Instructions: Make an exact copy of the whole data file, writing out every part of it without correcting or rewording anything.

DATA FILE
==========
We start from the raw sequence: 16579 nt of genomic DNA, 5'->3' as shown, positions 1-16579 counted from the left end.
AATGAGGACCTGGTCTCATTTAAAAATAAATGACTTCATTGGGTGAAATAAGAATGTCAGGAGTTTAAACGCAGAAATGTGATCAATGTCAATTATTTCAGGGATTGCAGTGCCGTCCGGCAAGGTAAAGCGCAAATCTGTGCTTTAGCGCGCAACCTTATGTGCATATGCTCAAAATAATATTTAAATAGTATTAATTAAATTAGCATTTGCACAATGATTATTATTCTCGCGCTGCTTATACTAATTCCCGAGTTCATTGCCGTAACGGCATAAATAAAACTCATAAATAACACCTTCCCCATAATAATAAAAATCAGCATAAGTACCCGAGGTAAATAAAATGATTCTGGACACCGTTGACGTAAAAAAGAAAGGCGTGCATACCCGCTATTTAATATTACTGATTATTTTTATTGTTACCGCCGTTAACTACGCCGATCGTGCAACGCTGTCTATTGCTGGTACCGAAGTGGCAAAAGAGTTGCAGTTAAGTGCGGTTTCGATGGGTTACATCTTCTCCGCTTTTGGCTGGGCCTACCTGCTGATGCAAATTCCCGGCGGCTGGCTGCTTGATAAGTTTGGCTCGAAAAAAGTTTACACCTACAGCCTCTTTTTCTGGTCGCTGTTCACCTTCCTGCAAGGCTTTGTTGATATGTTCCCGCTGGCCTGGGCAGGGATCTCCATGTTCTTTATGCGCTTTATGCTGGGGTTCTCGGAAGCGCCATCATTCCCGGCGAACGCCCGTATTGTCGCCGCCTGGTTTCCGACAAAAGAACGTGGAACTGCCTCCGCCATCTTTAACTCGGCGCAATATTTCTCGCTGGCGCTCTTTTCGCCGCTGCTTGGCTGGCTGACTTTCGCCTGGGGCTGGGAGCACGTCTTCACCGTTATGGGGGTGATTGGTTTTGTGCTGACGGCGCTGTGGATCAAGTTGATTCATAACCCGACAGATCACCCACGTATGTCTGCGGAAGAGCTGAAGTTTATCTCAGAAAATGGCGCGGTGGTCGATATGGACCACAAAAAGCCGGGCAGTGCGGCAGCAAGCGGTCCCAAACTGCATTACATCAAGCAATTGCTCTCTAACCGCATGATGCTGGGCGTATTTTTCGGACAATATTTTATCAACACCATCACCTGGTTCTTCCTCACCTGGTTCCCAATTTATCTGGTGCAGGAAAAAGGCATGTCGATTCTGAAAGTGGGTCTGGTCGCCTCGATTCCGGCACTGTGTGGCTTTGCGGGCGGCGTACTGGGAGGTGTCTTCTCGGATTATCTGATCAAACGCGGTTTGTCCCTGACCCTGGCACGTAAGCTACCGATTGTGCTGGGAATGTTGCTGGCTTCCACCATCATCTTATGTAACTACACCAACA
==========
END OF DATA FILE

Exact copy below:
We start from the raw sequence: 16579 nt of genomic DNA, 5'->3' as shown, positions 1-16579 counted from the left end.
AATGAGGACCTGGTCTCATTTAAAAATAAATGACTTCATTGGGTGAAATAAGAATGTCAGGAGTTTAAACGCAGAAATGTGATCAATGTCAATTATTTCAGGGATTGCAGTGCCGTCCGGCAAGGTAAAGCGCAAATCTGTGCTTTAGCGCGCAACCTTATGTGCATATGCTCAAAATAATATTTAAATAGTATTAATTAAATTAGCATTTGCACAATGATTATTATTCTCGCGCTGCTTATACTAATTCCCGAGTTCATTGCCGTAACGGCATAAATAAAACTCATAAATAACACCTTCCCCATAATAATAAAAATCAGCATAAGTACCCGAGGTAAATAAAATGATTCTGGACACCGTTGACGTAAAAAAGAAAGGCGTGCATACCCGCTATTTAATATTACTGATTATTTTTATTGTTACCGCCGTTAACTACGCCGATCGTGCAACGCTGTCTATTGCTGGTACCGAAGTGGCAAAAGAGTTGCAGTTAAGTGCGGTTTCGATGGGTTACATCTTCTCCGCTTTTGGCTGGGCCTACCTGCTGATGCAAATTCCCGGCGGCTGGCTGCTTGATAAGTTTGGCTCGAAAAAAGTTTACACCTACAGCCTCTTTTTCTGGTCGCTGTTCACCTTCCTGCAAGGCTTTGTTGATATGTTCCCGCTGGCCTGGGCAGGGATCTCCATGTTCTTTATGCGCTTTATGCTGGGGTTCTCGGAAGCGCCATCATTCCCGGCGAACGCCCGTATTGTCGCCGCCTGGTTTCCGACAAAAGAACGTGGAACTGCCTCCGCCATCTTTAACTCGGCGCAATATTTCTCGCTGGCGCTCTTTTCGCCGCTGCTTGGCTGGCTGACTTTCGCCTGGGGCTGGGAGCACGTCTTCACCGTTATGGGGGTGATTGGTTTTGTGCTGACGGCGCTGTGGATCAAGTTGATTCATAACCCGACAGATCACCCACGTATGTCTGCGGAAGAGCTGAAGTTTATCTCAGAAAATGGCGCGGTGGTCGATATGGACCACAAAAAGCCGGGCAGTGCGGCAGCAAGCGGTCCCAAACTGCATTACATCAAGCAATTGCTCTCTAACCGCATGATGCTGGGCGTATTTTTCGGACAATATTTTATCAACACCATCACCTGGTTCTTCCTCACCTGGTTCCCAATTTATCTGGTGCAGGAAAAAGGCATGTCGATTCTGAAAGTGGGTCTGGTCGCCTCGATTCCGGCACTGTGTGGCTTTGCGGGCGGCGTACTGGGAGGTGTCTTCTCGGATTATCTGATCAAACGCGGTTTGTCCCTGACCCTGGCACGTAAGCTACCGATTGTGCTGGGAATGTTGCTGGCTTCCACCATCATCTTATGTAACTACACCAACA